Archive for February, 2015
Maximos the Confessor: “How is unceasing prayer possible?”
Posted by Dallas Wolf in Hesychasm - Jesus Prayer, Patristic Pearls on February 28, 2015
“How is unceasing prayer possible? When we are singing the Psalms, when we are reading the Scriptures, when we are serving our neighbor, even then it is easy enough for the mind to wander off after irrelevant thoughts and images.
Yet the Scriptures do not require impossibilities. St. Paul himself sang the Psalms, read the Scriptures, offered his own apostolic service, and nonetheless prayed uninterruptedly.
Unceasing prayer means to have the mind always turned to God with great love, holding alive our hope in Him, having confidence in Him whatever we are doing and whatever happens to us.
That is the attitude that the Apostle had when he wrote: ‘Who shall separate us from the love of Christ?”…
Thanks to this attitude of mind, Paul prayed without ceasing. In all that he did and in all that happened to him, he kept alive his hope in God.”
– St. Maximos…
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N.T. Wright: “The first expositor of Paul’s greatest letter was an ordained travelling businesswoman.”
Posted by Dallas Wolf in New Nuggets on February 3, 2015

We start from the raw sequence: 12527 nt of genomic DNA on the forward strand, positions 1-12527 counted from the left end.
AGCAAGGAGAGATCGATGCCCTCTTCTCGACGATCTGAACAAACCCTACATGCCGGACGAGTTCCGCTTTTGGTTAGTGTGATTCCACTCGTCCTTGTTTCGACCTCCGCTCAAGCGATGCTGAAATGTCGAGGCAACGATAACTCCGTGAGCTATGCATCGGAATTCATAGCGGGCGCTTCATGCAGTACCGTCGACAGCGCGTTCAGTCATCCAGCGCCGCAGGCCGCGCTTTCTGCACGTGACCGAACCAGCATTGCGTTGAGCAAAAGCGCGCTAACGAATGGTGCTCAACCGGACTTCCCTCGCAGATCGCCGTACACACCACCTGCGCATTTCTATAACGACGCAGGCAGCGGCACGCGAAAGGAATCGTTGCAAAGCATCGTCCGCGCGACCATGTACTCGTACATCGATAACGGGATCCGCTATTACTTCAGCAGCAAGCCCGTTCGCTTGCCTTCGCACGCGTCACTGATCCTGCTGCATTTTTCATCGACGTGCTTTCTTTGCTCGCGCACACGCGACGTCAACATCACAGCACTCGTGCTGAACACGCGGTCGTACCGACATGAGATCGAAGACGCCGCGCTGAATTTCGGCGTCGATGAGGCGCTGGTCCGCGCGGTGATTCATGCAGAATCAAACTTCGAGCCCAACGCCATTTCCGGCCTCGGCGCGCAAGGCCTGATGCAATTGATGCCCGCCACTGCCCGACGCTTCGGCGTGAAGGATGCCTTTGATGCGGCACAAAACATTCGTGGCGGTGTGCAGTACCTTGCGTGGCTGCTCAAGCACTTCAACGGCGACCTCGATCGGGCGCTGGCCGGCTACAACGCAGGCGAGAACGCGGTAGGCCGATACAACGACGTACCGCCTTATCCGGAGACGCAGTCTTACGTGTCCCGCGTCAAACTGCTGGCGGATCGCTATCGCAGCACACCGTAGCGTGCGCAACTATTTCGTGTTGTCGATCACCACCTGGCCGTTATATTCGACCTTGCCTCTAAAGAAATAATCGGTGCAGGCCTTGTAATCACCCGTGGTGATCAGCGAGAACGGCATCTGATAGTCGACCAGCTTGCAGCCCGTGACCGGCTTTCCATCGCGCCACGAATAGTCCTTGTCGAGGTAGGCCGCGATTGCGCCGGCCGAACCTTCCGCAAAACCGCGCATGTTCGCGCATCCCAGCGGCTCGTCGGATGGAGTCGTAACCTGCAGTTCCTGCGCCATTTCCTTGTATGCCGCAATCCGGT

Nicholas Thomas (“Tom”) N.T. Wright (1948 – ), is the research professor of New Testament and early Christianity at the University of St. Andrews, Scotland. He was previously the Anglican Bishop of Durham, and has taught New Testament Studies at Oxford, Cambridge and McGill Universities.
“All Christian ministry begins with the announcement that Jesus has been raised from the dead. And Jesus entrusted that task, first of all, not to Peter, James, or John, but to Mary Magdalene. Part of the point of the new creation launched at Easter was the transformation of roles and vocations: from Jews-only to worldwide, from monoglot to multilingual (think of Pentecost), and from male-only leadership to male and female together.
Within a few decades, Paul was sending greetings to friends including an “apostle” called Junia (Romans xvi, 7). He entrusted that letter to a “deacon” called Phoebe whose work was taking her to Rome. The letter-bearer would normally be the one to read it out to the recipients and explain its contents. The first expositor of Paul’s greatest letter was an ordained travelling businesswoman.”